Furthermore, I do not understand the attack on modern medicine. Humans now live longer than any other time in history, despite smoking and pollution! Why is that?

    • Jonny
      March 24, 2011 at 4:37 pm

      “those ignorant enough to still allow the medical mafia destroy our children and world!”

      Wow, put that on a trophy, that is possibly the most retarded thing i’ve heard in a while.

  20. The Suburbanite
    March 6, 2011 at 2:47 am

    @ Hokum – Please clarify: “The only efficacy trials used another vaccine for the placebo. The only safety trials excluded any children with a hint of not being perfectly healthy and wrote off adverse reactions as coincidental.”

    – regarding what; MMR?

    • Hokum
      March 6, 2011 at 3:07 am

      Regarding all vaccines, including MMR.

      • moronbaiter
        March 6, 2011 at 11:13 am

        So are you claiming all vaccines have a negative risk/benefit? How do you explain smallpox vanishing from the world? And (almost) polio?

  21. March 6, 2011 at 9:49 am

    Re: censorship

    While you are all having a lovely time arguing about vaccines, I’d like to point out that this is really about whether bringing a libel case in this case is motivated by a desire to stifle scientific debate, or whether there really has been a libel.

    If the author has agreed to omit the sentence in question then it is surely open to him to re-publish the book. The only reason this might be difficult is the costs involved of re-printing.

    I revised a poetry book I edited and published because I had omitted one stanza of one poem. Resubmitting the new book to the digital printer cost me all of £22, because I was using print-on-demand.

    Authors of controversial books take note – we are now in the 21st century.

    I’d also like to comment in passing that I am a GP qualified over 30 years ago, and I was able recently to enable a younger GP to make a diagnosis on a rash that she had never seen before, on an unvaccinated adult from Vietnam. It’s a long time since I last saw a case of measles. My own kids were vaccinated in the MR catchup programme in the ’90s.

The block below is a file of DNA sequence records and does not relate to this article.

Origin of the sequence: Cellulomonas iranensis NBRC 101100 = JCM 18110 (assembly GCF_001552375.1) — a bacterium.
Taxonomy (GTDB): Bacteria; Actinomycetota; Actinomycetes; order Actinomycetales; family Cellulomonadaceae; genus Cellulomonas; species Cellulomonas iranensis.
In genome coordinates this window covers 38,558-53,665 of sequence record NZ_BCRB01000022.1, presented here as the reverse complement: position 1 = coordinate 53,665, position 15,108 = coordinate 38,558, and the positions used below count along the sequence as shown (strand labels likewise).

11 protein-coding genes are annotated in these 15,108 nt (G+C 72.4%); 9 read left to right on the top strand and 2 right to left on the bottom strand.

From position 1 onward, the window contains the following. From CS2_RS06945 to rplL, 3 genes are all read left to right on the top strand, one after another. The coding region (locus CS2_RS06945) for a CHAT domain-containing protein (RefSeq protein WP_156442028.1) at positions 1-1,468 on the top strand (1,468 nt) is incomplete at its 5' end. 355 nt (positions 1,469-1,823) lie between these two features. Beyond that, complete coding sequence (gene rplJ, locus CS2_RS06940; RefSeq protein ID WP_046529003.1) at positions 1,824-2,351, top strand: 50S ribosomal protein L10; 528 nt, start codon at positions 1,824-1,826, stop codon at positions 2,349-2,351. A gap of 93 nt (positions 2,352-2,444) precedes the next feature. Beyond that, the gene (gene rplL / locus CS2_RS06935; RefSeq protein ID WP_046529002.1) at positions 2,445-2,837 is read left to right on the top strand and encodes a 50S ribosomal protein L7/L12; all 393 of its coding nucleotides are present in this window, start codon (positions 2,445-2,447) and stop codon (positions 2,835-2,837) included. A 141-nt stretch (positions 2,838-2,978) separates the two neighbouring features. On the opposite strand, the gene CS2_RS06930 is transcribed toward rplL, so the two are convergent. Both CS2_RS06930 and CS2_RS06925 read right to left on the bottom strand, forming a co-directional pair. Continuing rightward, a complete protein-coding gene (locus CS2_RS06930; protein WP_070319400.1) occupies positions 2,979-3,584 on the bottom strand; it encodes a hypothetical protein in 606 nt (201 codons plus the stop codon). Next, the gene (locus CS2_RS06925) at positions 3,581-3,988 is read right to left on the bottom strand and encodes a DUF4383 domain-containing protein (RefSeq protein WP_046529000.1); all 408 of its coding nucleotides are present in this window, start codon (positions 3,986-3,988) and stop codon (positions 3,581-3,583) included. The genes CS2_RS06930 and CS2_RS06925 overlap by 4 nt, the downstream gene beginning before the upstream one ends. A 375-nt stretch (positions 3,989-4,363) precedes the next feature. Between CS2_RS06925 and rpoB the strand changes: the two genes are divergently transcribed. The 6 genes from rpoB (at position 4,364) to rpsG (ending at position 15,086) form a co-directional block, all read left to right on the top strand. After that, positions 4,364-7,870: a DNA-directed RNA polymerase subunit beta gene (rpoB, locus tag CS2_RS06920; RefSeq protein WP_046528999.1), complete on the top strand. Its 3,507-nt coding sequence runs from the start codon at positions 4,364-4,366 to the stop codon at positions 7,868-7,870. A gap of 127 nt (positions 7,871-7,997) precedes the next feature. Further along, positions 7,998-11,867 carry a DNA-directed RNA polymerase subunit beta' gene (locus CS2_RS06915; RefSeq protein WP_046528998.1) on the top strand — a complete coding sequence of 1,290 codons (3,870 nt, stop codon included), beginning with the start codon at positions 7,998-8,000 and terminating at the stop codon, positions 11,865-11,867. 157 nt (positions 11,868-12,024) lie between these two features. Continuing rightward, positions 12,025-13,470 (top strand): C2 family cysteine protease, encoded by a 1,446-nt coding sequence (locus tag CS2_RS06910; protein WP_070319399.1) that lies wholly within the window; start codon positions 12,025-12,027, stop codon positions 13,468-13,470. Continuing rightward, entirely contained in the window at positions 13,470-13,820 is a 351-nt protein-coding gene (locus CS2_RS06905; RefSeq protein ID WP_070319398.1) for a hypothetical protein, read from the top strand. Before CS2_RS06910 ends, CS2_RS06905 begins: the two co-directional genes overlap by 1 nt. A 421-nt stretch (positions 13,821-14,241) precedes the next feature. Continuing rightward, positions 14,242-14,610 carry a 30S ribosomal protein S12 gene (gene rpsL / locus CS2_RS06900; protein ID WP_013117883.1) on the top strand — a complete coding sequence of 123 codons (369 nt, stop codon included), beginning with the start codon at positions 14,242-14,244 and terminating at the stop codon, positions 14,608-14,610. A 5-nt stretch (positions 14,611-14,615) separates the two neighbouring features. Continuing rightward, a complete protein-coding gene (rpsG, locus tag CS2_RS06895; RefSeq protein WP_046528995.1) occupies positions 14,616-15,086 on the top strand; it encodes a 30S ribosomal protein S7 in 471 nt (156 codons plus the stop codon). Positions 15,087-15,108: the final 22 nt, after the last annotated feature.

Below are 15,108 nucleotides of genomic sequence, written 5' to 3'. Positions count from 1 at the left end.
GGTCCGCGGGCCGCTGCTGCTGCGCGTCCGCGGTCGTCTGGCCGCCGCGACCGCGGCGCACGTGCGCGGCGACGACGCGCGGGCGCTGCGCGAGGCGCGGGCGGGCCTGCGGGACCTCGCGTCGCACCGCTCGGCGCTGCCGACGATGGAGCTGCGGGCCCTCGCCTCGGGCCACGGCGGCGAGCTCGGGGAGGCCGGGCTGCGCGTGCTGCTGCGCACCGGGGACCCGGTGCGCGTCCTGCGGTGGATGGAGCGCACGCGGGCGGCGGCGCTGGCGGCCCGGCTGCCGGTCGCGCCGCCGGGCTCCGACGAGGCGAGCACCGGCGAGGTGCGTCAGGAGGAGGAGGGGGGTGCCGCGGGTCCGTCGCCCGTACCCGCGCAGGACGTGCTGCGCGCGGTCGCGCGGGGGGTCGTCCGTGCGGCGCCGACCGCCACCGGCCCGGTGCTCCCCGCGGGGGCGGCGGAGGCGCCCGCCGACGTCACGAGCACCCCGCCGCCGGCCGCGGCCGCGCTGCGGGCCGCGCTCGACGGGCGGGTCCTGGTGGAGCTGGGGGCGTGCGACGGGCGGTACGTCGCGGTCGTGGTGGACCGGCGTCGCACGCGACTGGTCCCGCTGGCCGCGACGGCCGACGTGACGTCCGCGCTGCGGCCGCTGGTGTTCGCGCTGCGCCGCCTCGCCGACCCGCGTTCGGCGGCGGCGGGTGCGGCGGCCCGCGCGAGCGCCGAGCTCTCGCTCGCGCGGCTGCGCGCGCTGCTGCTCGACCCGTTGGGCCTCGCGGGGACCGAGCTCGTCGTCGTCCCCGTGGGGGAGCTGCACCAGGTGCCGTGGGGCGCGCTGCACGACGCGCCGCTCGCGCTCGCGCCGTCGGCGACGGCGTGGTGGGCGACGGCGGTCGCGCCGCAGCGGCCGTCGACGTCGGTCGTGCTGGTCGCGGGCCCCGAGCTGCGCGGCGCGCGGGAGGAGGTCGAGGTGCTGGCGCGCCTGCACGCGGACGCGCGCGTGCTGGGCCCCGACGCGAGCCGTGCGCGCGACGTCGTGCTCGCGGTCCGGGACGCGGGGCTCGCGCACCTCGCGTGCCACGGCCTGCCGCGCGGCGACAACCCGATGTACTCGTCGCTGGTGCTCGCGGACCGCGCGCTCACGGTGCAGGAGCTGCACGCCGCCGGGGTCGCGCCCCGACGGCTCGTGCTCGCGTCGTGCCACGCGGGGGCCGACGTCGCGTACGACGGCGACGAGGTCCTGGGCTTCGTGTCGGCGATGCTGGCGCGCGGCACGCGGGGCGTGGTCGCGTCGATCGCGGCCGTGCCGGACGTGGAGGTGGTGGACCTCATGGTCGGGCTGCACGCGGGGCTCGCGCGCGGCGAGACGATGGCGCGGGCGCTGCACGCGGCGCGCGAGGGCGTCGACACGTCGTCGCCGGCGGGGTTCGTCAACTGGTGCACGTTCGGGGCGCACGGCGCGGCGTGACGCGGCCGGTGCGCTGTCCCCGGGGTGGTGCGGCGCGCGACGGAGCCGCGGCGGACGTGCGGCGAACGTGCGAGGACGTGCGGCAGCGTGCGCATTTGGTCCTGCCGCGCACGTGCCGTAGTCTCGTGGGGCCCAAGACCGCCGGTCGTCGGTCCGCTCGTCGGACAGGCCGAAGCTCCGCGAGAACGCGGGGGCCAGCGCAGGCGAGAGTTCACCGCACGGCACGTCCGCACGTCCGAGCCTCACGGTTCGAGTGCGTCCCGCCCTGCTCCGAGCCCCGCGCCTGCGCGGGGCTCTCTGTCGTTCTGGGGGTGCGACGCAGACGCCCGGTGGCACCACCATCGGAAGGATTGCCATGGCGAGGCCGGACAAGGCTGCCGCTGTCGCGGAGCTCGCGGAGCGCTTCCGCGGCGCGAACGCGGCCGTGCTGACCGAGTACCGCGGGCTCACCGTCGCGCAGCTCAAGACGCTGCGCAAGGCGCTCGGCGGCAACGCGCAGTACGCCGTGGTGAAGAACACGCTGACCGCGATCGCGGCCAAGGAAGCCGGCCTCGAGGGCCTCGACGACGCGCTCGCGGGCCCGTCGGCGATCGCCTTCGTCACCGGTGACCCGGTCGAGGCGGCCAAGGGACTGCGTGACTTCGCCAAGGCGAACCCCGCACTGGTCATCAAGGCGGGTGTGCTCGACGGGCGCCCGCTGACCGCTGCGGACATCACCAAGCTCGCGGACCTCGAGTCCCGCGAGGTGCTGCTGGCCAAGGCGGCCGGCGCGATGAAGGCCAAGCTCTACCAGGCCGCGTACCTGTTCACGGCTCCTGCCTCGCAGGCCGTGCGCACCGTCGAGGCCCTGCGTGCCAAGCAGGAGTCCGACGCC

22. Jody Aberdein
    March 6, 2011 at 10:47 am

    But Richard Barr is a reluctant solicitor. It says so on his site. He’d much rather tolerate criticism, review his own position self critically, and make polite reasoned discourse in an open forum rather than threaten an expensive libel case I’m sure.

  23. Chris
    March 6, 2011 at 8:38 pm

    The actions of Richard Barr and the use of the legal fund was more thoroughly covered in Offit’s book Autism’s False Prophets. If he had an issue then, he should have sued before the USA government restricted libel action from the UK.

    J.B. Handley did sue Offit for some verbiage in that book. The outcome was that Offit changed some of the wording (and it is no less flattering), plus they both donated money to an autism charity of Offit’s choosing.

    (it is amusing to see the folks with absolutely no understanding of biochemistry arguing on the dangers of products of human metabolism, just because they are included in some vaccines)

    • For the Record
      March 6, 2011 at 9:16 pm

      Chris

      The reason why Offit had to change the text of his book for JB Handley was because he attributed to Handley something Handley hadn’t said, and was spliced together from something that he had said – it was, in other words, a manufactured quote. Not very good. If Offit said other things which were not flattering instead that may also not very good, but also a matter of opinion and probably not actionable.